If you want to exterminate a bird species, shooting down all the birds will not do – there are still nests and eggs to be dealt with. Those were the words written in the 1920s by an Italian general Giulio Douhet.
Douhet was the author of a visionary air power doctrine, which saw the air force as an independent arm with a critical role in deciding the outcome of a war, rather than a vehicle for romantic aerial duels of the Great War. Douhet’s doctrine called for the bombardment of cities: they needed to be mercilessly pounded in order to break the people’s morale and then the time would soon come when, to put an end to the horror and suffering, the people themselves, driven by the instinct of self-preservation, would rise up and demand an end to the war - this before their Army and Navy had time to mobilize. However, air supremacy could only yield benefits in cooperation with the other services. All European air warfare doctrines created in Europe after World War I drew from Douhet’s work.
The Luftwaffe attempted to put Douhet’s vision into practice in the summer and fall of 1940. Having first focused their attention on British coastal shipping, factories and airfields, the German bombers proceeded to launch terror attacks on London in hopes of breaking the fighting spirit of the nation. Earlier the same fate befell the Basque city of Guernica, Warsaw and Rotterdam. In operations against England, it was the air force that was supposed to play the key role in preparation for the landings of the ground troops. Without air superiority German invasion plans were doomed. The Battle of Britain saw the use of Douhet’s doctrine in its purest form. The general’s fellow countrymen would also play a role in the battle, which this book will try to show.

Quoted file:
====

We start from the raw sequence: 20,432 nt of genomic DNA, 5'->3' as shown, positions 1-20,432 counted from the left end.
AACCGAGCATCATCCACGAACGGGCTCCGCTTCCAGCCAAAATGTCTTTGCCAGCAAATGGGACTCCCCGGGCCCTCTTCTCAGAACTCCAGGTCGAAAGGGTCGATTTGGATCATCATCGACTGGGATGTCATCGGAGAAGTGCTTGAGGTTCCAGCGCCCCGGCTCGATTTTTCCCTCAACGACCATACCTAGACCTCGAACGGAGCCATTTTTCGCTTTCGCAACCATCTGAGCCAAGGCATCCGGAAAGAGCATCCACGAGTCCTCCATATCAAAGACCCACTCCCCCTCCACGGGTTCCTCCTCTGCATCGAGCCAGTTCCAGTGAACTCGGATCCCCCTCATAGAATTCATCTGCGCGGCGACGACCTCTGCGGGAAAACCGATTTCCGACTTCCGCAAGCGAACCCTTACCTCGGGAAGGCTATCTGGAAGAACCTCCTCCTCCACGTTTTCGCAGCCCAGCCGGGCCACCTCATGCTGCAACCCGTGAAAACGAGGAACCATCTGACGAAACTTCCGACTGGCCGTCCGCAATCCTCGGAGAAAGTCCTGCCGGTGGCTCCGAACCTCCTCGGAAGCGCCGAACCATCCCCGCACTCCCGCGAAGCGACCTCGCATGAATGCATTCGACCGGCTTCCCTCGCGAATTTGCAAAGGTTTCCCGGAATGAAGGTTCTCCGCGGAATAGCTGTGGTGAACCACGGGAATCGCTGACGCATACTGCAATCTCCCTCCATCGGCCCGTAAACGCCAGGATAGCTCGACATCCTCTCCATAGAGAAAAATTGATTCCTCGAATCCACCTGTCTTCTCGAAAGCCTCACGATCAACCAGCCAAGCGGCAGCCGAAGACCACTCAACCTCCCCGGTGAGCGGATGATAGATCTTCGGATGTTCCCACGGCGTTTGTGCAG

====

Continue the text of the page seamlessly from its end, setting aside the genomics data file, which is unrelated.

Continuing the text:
On June 10, 1940 Italy declared war on Britain and France. It did not take long for France to fall and Mussolini could notch up his first success. Having sided with Hitler, the Italians immediately faced fighting on a number of fronts. The Fascists considered themselves equal partner’s to Hitler and Mussolini soon announced he was fighting a “parallel war”. Il Duce’s dream was the resurrection of the Roman Empire and his Regia Marina fought hard against the Royal Navy for supremacy in the Mediterranean. In September Marshal Graziani’s forces in North Africa stormed deep into Egypt and took Sidi Barrani. Far away, in East Africa, the Italian troops captured British Somaliland. A drive to take Kenya was stopped by bad weather. It may not have been the Blitzkrieg of the kind the Germans fought in Europe, but the campaign produced solid results and left the initiative firmly in the hands of the Italians. Then everybody’s eyes turned to England: how long before the nation breaks under pressure and begins peace negotiations? In the meantime the Italians grow in confidence and open up a new front – their attack on Greece is a reminder that they regard the Balkans as their area of influence.
However, there is a crack on this perfect picture, a real slap on the face of the Italian Empire. Drunk with the offensive spirit, Italy remains virtually defenseless against the RAF. Giulio Douhet’s countrymen made great efforts to build up their offensive power, but almost completely neglected their own air defense, including heavy anti-aircraft batteries capable of protecting Italian cities. The first British air raids against Turin and Genoa take place on the night of June 11/12, 1940. The following night over thirty Whitley bombers drop bombs on Fiat and Caproni factories in Turin and Milan. The British bombers cover the distance of 2 400 km to reach their targets! Both cities come under attack again on September 2 and once more the RAF bombers operate over Italy with impunity. The damage is not severe, but the image of the Duce suffers terribly. It is now clear that Regia Aeronautica, despite the commitments on multiple fronts, will have to find a way to show the British their place and launch retaliatory strikes against England.
Regia Aeronautica in 1940
Since 1923 Regia Aeronautica had been one of the three independent services of the Italian armed forces. The air arm was under command of the the Chief of Air Force General Staff with subordinated Superaereo (Air Force Command), located in Rome. Between March 3, 1939 and November 15, 1941 the Chief of Air Force General Staff was Gen di D.A. Francesco Pricolo.